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How MindMeld Is Letting Companies Add Voice Recognition to Any App The days of talking to all of your devices are closer than you think.

By Grant Davis

This story appears in the June 2015 issue of Entrepreneur. Subscribe »

Eva Kolenko
Voice of reason: MindMeld’s Tim Tuttle.

In the 2013 movie Her, Joaquin Phoenix plays a man who falls in love with his cloud-based operating system, which has been given Scarlett Johansson's voice. She anticipates his moods, arranges his schedule—all he has to do is talk to her. Director Spike Jonze set the action in the near future, but according to Tim Tuttle, founder and CEO of San Francisco-based Expect Labs, this type of anticipatory computing is already here.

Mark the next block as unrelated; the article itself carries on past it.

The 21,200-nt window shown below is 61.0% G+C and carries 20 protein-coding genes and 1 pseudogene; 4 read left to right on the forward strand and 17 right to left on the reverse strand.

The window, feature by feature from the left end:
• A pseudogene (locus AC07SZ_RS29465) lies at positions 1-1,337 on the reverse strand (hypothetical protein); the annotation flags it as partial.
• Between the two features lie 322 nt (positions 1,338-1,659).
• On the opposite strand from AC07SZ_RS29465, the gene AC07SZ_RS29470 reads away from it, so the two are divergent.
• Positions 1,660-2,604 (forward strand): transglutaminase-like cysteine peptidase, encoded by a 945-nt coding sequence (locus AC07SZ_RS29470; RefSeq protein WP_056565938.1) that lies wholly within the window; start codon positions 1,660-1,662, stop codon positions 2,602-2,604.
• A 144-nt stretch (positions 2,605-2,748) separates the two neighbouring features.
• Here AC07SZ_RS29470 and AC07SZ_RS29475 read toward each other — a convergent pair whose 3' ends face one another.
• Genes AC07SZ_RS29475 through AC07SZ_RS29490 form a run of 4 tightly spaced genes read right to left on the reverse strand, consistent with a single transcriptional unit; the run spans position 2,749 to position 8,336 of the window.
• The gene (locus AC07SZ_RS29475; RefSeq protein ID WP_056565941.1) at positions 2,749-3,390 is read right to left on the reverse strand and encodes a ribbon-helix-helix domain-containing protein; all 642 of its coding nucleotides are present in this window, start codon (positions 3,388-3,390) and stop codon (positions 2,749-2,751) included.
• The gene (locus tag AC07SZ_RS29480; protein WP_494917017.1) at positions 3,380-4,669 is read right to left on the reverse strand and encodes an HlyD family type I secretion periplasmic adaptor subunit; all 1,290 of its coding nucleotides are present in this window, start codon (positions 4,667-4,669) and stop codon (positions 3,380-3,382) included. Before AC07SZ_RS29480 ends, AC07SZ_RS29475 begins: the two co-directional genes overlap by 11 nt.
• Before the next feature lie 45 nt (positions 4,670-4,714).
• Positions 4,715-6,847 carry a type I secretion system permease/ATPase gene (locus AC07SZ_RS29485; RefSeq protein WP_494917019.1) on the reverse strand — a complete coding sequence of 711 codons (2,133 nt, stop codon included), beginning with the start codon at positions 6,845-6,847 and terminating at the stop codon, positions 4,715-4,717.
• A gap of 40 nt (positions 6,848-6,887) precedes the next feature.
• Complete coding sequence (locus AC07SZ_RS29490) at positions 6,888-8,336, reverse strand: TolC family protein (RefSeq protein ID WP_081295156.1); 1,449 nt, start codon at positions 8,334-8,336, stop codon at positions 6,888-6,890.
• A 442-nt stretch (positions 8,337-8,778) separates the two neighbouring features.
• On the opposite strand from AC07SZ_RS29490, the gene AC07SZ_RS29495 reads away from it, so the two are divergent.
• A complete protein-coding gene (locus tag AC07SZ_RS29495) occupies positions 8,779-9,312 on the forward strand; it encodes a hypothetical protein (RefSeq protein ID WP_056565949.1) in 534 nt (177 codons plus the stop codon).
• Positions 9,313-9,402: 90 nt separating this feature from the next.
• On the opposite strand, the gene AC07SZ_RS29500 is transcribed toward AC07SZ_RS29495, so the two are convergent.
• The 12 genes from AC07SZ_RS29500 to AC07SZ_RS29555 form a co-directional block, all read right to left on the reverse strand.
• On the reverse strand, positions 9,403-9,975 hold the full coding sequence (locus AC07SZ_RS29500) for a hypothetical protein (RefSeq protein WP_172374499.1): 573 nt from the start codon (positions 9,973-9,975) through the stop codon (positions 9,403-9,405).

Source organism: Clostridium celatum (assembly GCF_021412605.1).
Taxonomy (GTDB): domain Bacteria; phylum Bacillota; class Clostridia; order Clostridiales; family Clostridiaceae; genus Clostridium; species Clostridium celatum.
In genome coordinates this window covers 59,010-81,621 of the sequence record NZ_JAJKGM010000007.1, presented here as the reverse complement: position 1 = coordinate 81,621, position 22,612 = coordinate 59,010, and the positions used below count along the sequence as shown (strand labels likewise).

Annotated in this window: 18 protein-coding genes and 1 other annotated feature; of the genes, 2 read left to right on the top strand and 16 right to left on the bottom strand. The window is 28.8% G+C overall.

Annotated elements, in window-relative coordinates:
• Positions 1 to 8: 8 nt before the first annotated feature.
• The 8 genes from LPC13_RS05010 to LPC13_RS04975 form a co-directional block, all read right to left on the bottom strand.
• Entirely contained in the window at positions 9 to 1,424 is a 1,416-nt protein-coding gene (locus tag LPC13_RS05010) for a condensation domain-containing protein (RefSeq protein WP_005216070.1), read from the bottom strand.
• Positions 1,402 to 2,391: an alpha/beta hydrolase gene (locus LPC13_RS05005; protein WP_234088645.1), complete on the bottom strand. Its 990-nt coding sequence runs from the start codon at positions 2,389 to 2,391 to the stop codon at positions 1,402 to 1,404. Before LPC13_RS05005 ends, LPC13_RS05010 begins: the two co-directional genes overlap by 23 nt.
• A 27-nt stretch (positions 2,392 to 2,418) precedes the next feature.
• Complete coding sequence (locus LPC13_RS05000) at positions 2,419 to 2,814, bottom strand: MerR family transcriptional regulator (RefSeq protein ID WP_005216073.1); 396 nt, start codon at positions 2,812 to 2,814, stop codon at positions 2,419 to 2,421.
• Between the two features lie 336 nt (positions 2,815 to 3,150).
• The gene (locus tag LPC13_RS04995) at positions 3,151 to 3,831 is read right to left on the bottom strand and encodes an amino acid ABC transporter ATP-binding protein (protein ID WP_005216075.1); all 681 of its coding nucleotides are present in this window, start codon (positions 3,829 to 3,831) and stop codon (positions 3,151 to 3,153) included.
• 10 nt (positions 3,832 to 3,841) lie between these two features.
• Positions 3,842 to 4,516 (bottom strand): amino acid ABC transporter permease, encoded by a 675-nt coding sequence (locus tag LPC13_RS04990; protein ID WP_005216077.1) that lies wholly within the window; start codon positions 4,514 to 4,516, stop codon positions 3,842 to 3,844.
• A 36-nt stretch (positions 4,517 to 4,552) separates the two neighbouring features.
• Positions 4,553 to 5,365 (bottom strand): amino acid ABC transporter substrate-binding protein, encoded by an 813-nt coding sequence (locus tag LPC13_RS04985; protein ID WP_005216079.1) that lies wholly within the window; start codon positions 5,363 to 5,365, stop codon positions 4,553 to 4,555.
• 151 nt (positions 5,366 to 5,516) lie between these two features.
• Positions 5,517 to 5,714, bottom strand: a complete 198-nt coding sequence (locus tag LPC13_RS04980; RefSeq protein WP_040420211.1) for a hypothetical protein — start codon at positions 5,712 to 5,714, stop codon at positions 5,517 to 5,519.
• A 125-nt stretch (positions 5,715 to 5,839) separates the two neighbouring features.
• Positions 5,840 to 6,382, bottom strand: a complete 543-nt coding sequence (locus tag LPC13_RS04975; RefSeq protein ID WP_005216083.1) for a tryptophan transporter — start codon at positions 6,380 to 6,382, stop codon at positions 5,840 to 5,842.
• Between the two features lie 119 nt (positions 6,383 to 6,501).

"In the last two years, we've seen voice-recognition and artificial-intelligence research advance and become more accurate by 30 percent," he says. "That's more progress than we made in the last 10 years."

Tuttle—who has been working on the artificial intelligence behind voice-recognition technology since the '90s, first as a student at the Massachusetts Institute of Technology and then at Bell Labs—says Apple's Siri and Google Now have played a sizable part in that advancement. The more people use voice commands to activate apps and searches on their smartphones, the smarter the machine intelligence becomes. Indeed, Tuttle cites data showing that one in three searches on a smartphone are now done through voice.